The flu. We’ve all been there: your nose won’t stop running, you feel like you’ve swallowed sand paper and your whole body aches.
You may think of flu as part and parcel of working in close confines with others and living in a highly air-conditioned environment, but this doesn’t have to be the case. There are ways you can combat the flu by keeping yourself healthy and boosting your immune system.
Who’s at risk?
Dr Samina Ahmad, consultant in family medicine at Danat Al Emarat Hospital, explains that while flu, aka seasonal influenza, can be contracted year-round, the virus is most common in fall and winter, usually peaking between December and February.
Flu can affect anyone, but children under five years old – in particular those under two – and adults over 65 are most at risk, as well as pregnant women, people who are morbidly obese and those with a weak immune system caused by disease or medication.
People with medical conditions such as asthma, heart disease, blood disorders, kidney disease and liver disorders are also more susceptible.
While symptoms may be similar to other types of viruses, people who have contracted flu often have a fever, cough and sore throat, runny or stuffy nose, muscle and body aches, headaches and fatigue. Children may even have vomiting and diarrhoea.
How do I avoid it?
“The single best way to prevent the flu is to get a flu vaccine each season,” explains Dr Samina. “It is approved for use in people six months of age and older, including healthy people, people with chronic medical conditions and pregnant women.
“This is your best bet in keeping your child flu-free. In healthy kids, the flu shot is up to 90 percent effective.”
Hygiene also plays an important factor is staying flu-free. Hand washing prevents the spread of germs, but be sure to wash your hands properly with soap and water, especially after you cough or sneeze, or use an alcohol-based hand cleaner if water isn’t available.
Avoid getting too close to others who are sick, and if you’re the one who’s poorly then cover your nose and mouth with a tissue when you cough or sneeze – and throw your tissue away after use.
Regularly clean and disinfect frequently-touched surfaces such as phones, remote controls and keyboards.
Most importantly, stay healthy: “The usual good health practices still apply during cold and flu season,” Dr Samina explains. “Good nutrition, moderate exercise and adequate rest help optimise the immune system.”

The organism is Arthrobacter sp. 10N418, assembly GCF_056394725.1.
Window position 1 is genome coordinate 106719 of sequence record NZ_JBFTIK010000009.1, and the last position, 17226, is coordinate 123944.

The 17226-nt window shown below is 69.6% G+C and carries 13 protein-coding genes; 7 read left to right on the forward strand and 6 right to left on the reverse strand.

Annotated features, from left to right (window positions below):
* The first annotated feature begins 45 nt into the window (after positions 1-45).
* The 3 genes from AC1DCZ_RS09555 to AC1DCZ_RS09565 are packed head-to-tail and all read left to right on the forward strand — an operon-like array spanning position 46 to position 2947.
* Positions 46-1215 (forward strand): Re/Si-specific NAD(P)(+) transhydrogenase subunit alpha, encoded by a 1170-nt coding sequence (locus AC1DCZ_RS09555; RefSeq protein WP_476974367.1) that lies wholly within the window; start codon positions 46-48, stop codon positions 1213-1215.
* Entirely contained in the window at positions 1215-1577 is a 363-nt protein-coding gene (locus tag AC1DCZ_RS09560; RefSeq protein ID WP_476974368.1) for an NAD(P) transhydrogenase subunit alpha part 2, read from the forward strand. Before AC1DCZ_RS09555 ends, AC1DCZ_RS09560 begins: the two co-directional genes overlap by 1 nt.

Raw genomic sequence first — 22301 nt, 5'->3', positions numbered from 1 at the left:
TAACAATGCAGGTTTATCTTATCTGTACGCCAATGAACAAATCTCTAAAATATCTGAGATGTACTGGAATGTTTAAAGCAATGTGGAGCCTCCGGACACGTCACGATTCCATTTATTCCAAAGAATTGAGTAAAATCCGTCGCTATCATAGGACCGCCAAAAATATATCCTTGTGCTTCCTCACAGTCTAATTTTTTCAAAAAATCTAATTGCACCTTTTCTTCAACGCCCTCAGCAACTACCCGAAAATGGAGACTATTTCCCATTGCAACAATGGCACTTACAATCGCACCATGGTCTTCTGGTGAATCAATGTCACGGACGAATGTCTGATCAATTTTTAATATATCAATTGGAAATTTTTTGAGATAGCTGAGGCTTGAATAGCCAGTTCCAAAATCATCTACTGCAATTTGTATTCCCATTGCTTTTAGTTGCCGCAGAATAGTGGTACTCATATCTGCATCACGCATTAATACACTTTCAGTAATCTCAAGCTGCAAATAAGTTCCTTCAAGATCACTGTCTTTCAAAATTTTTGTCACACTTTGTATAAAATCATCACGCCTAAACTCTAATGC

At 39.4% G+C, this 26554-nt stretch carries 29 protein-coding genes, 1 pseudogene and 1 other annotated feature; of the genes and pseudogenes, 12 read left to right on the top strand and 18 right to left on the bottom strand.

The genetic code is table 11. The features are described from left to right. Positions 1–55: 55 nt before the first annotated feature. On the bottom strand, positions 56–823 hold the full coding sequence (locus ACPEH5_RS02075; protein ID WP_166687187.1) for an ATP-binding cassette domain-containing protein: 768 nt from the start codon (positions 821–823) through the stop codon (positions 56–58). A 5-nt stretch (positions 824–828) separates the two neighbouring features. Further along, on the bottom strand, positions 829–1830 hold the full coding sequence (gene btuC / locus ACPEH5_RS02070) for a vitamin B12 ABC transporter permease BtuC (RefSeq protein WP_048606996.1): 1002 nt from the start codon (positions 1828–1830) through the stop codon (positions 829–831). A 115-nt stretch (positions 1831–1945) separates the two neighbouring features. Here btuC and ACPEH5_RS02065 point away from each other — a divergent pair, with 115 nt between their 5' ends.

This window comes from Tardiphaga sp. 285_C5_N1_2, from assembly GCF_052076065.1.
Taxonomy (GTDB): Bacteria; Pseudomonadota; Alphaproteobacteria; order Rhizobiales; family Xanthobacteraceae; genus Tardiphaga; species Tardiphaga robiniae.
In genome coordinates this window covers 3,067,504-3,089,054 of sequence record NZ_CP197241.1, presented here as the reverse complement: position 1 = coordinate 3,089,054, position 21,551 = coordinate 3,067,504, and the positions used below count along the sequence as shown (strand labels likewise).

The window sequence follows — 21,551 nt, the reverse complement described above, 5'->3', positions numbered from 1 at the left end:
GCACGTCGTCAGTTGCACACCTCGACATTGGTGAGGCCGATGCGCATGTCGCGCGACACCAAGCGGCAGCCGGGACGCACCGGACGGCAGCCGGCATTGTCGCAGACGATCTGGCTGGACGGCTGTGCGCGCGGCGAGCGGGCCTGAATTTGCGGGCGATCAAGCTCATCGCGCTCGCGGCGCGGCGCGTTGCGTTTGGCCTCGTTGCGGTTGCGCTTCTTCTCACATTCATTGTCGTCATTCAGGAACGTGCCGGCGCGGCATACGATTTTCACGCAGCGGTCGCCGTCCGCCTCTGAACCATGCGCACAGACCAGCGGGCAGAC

With children, be sure they are eating a well-balanced diet that includes fruits, vegetables, milk and water, and that they take part in at least one hour of physical activity most days of the week. Also ensure they are getting plenty of sleep – at least ten hours for school-age children and 12 hours for toddlers.
Remember that flu is highly contagious and you can infect others before you even know you are sick, so it’s best to stay home from work, school and social events to avoid spreading the virus and to help you recover quicker.
If you’re struggling to fight the flu, it may be time to see a doctor. In children, symptoms including bluish skin, difficulty breathing, fever with a rash and fewer wet diapers are all warning signs.
Adults should seek medical attention if they experience shortness of breath, pain in the chest or abdomen, sudden dizziness or confusion.
Blow your nose the right way
Blowing your nose often when you have a cold is a good thing to get mucus out, but blowing too hard can push phlegm, and the germs it carries, into the tubes of the ears, causing ear problems. Blow one nostril at a time by closing the other with a finger and blowing gently into a tissue.
Rinse your nose with saline
A salt-water rinse for the nose is an effective way to ease nasal congestion and also helps clear out viruses and bacteria from the nose.
Rest and stay warm
Fighting a cold or flu needs your energy; resting and staying warm helps the body’s immune system do its work.
Gargle salt water
A salt-water gargle can help ease a sore throat. Mix up a solution with a teaspoon of salt dissolved into a pint of previously boiled water that’s been allowed to cool.
Drink warm beverages
Having warming drinks helps relieve stuffiness and helps soothe the nose and throat. Some cold and flu remedies are made with boiled water, but a nice cup of tea may also make you feel better.
Menthol products have a strong smell that can cut through blocked noses. A small dab of cream or gel under the nose can help open up blocked nasal passages and can sooth skin under the nose that may have become tender from a lot of nose blowing.
To find out more, contact: 02 614 9999, danatalemarat.ae